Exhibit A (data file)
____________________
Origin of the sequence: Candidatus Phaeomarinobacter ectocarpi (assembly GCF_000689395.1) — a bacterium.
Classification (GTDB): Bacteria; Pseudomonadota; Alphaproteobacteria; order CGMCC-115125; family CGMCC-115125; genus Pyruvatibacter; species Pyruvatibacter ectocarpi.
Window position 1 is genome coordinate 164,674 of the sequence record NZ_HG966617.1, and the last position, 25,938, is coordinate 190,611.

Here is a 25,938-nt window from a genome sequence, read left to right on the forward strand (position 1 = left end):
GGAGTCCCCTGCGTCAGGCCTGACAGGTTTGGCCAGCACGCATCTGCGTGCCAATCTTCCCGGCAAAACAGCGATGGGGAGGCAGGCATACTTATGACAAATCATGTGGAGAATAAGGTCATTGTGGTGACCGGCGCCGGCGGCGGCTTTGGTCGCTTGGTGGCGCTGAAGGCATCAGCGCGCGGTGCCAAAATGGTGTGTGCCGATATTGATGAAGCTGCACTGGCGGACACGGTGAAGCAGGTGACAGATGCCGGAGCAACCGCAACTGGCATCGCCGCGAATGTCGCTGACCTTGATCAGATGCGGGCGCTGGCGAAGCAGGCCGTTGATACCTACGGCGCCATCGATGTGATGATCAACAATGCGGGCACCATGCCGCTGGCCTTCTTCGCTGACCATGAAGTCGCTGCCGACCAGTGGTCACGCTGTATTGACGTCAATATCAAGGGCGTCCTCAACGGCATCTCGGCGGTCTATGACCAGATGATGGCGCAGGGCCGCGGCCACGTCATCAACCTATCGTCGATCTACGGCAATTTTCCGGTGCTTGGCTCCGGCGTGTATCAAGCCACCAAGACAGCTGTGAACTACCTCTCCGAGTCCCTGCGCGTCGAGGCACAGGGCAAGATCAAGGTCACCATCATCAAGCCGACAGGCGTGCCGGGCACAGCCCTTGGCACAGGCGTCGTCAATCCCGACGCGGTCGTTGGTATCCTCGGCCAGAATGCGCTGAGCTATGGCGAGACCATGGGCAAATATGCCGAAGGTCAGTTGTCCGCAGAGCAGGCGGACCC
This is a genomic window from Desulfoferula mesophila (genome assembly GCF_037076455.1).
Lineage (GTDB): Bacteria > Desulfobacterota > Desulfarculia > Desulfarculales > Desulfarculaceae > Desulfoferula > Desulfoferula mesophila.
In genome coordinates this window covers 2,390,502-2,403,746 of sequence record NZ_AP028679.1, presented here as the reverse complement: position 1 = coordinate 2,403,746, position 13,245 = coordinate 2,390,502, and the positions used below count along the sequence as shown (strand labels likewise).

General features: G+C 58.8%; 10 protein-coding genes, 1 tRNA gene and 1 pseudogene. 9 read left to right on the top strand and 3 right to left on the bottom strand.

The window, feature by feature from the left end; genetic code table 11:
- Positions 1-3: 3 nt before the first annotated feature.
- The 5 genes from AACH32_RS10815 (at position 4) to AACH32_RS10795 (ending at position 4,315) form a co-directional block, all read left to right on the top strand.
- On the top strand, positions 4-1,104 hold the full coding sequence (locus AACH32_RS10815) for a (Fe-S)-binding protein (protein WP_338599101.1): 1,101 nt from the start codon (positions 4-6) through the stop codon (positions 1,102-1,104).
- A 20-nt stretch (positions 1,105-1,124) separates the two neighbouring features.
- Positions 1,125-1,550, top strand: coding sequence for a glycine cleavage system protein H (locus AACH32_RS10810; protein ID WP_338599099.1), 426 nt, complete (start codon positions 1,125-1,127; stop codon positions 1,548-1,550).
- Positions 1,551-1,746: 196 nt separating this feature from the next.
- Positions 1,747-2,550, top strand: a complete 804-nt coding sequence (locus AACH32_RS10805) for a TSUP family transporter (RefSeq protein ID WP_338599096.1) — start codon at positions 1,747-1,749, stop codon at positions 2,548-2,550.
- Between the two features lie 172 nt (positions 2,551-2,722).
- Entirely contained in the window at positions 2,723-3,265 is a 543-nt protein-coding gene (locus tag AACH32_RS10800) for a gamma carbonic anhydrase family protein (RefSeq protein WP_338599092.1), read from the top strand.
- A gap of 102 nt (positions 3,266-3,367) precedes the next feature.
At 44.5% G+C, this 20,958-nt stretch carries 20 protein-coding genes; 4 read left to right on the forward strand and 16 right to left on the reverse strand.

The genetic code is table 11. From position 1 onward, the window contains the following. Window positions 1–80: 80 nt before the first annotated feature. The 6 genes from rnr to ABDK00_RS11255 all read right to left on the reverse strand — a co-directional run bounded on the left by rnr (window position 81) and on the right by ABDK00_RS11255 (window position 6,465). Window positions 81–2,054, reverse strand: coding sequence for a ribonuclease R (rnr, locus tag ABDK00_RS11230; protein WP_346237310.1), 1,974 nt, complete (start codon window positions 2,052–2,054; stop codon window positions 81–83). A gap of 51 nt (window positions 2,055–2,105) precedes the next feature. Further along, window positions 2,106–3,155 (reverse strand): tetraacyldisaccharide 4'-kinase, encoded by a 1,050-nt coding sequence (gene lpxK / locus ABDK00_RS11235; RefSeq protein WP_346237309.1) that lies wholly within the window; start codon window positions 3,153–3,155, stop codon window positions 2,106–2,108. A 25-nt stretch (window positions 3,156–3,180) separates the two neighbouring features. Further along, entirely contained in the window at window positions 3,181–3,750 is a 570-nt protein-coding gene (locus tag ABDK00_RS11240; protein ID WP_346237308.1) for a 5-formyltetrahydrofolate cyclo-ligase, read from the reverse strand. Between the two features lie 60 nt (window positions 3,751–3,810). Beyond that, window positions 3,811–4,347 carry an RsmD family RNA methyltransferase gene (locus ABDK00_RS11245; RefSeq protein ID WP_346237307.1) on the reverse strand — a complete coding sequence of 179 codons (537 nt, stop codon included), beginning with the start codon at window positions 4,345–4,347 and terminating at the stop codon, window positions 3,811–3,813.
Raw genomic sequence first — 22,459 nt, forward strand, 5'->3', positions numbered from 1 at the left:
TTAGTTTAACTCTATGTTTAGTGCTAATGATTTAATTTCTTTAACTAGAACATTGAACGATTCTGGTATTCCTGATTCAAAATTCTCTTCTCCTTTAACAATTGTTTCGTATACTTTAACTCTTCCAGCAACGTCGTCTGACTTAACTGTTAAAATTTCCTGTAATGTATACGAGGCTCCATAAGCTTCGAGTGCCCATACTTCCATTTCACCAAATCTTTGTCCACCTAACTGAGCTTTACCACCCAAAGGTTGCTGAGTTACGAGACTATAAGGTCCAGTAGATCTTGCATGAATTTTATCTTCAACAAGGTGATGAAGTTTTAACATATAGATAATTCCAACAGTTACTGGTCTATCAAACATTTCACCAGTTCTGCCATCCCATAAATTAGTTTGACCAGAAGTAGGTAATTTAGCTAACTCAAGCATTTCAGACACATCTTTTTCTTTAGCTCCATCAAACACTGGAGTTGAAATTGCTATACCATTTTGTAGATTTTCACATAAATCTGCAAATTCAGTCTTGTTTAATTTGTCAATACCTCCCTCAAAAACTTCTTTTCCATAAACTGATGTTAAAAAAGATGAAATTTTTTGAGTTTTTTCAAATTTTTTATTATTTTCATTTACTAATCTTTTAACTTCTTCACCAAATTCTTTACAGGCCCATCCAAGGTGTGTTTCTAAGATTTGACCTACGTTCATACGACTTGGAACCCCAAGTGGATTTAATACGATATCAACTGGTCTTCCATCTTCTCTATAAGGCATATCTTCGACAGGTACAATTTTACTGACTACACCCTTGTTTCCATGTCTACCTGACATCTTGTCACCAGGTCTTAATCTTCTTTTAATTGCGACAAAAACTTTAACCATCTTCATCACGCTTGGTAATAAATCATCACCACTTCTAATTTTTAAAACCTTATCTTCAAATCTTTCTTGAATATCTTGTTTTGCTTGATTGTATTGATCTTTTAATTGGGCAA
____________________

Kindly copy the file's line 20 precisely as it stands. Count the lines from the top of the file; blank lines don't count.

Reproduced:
- A gap of 102 nt (positions 3,266-3,367) precedes the next feature.